The indicators in the DRIFT-SOLVER software package act in much the same way as TPCs. Through their severity ratings of predicted change, they provide values of acceptable and unacceptable change, in terms of what has been agreed upon as the desired state of the river, against which monitoring results can be compared. For the Palmiet River in the Western Cape, for example, the desired state is that of a B/C Category river (Table 8). The limits of allowable change for a B/C condition could be gleaned from the flow-response couplets for the Palmiet within DRIFT-SOLVER (Table 12) and used to assess monitoring results.

Implementation and adaptive management

The implementation of agreed-upon EFs is the most difficult part of the whole sequence. If EF monitoring is to be an effective part of an implementation plan, management structures need to be able to manage heterogeneity, test the efficacy of their practices, and react to monitoring results that reveal that unacceptable change is occurring. Adaptive management is difficult for large government or other organizations, which tend to be prescriptive with rigid rules. A culture needs to be developed that facilitates response to findings from monitoring programs, otherwise reports could be written and recommendations made to no effect.

Supporting research

The above process pushes specialists in many fields to the edge of their knowledge and experience, and sometimes beyond. The willingness of river scientists to step forward to this high-risk point should be balanced by a comprehensive investment in research on flow-ecosystem relationships. A mere 1% of the cost of developing a new water resource would fund an extensive research program on a targeted river, but even this modest investment is usually seen as too costly. Without a structured and comprehensive research investment program, a country is likely to continue to operate largely on present knowledge, which is inadequate for holistic management of this most limiting of natural resources.

The link from predictions of river change to predictions of impact on livelihoods is weak, largely because few social specialists and resource economists have tried to understand the language of river scientists in the way that these scientists have learned the language of engineers and water managers. Mitigation and compensation costs can be contentious at the best of times, a situation that is exacerbated by EF assessments (EFAs) based on low-confidence scientific predictions. Social and economic specialists are needed who are interested in EFAs and willing to develop the necessary techniques and skills.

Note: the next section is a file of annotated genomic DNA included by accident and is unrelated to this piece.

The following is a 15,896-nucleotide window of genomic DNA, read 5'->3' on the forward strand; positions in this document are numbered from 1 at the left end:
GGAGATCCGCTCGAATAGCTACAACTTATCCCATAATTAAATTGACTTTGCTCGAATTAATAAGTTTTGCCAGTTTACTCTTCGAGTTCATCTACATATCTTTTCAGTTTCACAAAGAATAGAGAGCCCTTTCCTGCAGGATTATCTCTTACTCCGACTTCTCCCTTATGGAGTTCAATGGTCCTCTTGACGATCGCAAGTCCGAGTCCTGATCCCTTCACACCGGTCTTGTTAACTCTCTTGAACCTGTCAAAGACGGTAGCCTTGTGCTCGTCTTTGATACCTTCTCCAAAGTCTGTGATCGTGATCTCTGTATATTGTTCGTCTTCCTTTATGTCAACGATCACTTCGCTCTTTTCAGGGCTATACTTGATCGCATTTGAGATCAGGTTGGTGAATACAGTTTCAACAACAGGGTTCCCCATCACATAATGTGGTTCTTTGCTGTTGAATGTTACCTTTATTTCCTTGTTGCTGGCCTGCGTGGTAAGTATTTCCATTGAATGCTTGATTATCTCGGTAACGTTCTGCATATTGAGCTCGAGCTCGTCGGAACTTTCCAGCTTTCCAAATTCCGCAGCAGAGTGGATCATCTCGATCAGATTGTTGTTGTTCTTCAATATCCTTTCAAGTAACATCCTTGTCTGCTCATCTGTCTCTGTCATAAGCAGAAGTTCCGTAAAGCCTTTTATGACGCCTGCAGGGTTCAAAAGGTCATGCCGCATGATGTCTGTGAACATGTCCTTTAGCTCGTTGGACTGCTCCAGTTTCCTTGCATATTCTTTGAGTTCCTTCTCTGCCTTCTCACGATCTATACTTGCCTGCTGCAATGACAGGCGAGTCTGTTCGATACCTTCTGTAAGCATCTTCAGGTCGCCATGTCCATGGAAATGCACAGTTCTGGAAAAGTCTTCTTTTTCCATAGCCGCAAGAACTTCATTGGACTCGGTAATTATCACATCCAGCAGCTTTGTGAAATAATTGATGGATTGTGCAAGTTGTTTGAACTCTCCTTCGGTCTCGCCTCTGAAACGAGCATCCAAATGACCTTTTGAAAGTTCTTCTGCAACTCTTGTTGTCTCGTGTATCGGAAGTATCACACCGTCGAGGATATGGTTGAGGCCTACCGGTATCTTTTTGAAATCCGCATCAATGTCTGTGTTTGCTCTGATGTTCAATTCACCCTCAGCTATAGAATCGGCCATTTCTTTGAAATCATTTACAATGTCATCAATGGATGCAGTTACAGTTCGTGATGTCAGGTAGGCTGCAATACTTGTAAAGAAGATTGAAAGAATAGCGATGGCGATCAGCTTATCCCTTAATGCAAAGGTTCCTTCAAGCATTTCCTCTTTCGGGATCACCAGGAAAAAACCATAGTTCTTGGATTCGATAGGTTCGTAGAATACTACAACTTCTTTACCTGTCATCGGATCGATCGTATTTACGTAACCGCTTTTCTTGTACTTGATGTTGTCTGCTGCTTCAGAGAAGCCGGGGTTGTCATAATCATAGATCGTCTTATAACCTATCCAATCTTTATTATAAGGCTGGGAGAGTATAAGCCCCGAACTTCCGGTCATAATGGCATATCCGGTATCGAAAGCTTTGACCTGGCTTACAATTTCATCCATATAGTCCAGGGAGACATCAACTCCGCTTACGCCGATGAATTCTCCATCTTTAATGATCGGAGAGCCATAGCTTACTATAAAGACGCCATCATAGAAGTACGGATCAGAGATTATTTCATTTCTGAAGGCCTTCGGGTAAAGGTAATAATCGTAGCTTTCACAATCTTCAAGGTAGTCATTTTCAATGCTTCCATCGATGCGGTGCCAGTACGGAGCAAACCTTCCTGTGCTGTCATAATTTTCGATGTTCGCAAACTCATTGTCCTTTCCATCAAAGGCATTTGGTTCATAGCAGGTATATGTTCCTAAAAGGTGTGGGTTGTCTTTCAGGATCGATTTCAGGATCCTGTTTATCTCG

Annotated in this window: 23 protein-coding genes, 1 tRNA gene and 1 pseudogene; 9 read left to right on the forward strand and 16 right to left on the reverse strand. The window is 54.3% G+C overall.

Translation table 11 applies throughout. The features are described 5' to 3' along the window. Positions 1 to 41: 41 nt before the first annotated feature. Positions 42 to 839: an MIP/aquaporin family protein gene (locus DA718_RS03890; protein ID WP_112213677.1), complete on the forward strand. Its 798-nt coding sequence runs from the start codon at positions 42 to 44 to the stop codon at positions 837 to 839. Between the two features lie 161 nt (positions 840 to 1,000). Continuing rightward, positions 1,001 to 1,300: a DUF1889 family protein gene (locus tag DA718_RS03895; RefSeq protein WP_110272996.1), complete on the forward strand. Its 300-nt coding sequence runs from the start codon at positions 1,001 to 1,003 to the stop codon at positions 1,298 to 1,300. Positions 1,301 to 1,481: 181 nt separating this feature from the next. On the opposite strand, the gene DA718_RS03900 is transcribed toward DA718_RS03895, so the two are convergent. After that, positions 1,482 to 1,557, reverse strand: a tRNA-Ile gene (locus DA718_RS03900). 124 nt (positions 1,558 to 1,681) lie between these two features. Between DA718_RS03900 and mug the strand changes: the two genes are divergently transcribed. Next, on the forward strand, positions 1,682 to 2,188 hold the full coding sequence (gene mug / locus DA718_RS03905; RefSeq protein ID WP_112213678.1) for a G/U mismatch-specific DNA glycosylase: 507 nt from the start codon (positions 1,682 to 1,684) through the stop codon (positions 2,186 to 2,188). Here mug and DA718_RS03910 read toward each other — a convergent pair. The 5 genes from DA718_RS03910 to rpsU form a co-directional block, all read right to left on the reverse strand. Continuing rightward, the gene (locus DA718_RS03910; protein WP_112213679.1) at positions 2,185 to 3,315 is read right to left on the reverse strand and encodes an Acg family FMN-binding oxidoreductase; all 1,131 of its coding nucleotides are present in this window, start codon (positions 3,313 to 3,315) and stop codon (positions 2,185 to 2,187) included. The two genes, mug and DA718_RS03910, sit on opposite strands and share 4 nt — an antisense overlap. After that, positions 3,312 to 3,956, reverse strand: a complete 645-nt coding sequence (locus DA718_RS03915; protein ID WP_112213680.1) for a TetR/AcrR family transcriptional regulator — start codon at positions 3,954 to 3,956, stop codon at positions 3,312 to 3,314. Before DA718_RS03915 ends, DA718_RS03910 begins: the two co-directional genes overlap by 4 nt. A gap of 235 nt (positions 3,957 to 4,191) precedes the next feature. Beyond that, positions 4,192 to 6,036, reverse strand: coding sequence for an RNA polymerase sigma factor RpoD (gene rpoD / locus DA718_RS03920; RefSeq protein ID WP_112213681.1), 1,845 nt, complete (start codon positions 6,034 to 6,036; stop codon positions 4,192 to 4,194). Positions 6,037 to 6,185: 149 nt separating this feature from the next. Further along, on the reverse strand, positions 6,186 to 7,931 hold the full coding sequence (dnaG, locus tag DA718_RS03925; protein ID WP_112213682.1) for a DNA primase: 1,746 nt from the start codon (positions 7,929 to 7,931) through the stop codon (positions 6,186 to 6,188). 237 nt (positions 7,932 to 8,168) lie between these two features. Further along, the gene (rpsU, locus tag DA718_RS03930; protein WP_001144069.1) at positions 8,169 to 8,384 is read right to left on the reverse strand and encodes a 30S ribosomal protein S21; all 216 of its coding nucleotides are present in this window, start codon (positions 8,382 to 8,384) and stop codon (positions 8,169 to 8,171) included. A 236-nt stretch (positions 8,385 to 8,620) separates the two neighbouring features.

Environmental flow assessments (EFAs) are part of a new, comprehensive approach to water resource management that can guide more sustainable use of rivers. Because they provide new information not previously available to decision makers, they can empower and inform decision making. The EFA approach makes river condition a priority management issue (Watson 2006) and requires water managers to become holistic managers of aquatic ecosystems. EFAs should be done early in the planning process of water development, together with an analysis of the economic benefits of the proposed scheme, so that the agreed trade-off between development benefits and natural resource degradation can guide project design and operation. Stakeholders from a wide range of disciplines should feed in to the final government decision with regard to trade-offs: at present, the trend is that the probable losers in development schemes, e.g., those who live closest to the river geographically and require it for subsistence, are largely ignored in favor of those who benefit, e.g., urban areas that gain electricity and water. When an EFA is implemented, institutions should aim to manage heterogeneity, ensure the strong transfer of environmental flow concepts from central government offices to regional implementing offices, and develop adaptive management strategies. Implementation is not an issue for managers alone; scientists need to work side by side with managers to help ensure its success.


Responses to this article are invited. If accepted for publication, your response will be hyperlinked to the article. To submit a response, follow this link. To read responses already accepted, follow this link


This paper was presented at the Second International Symposium on Riverine Landscapes, Bredsel, Sweden, in August 2004. Many thanks to the organizers Christer Nilsson and Roland Jansson of Umeň University for the invitation and for their kind help with editing the manuscript.


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Address of Correspondent:
Jackie King
Freshwater Research Unit
University of Cape Town
Rondebosch 7701 South Africa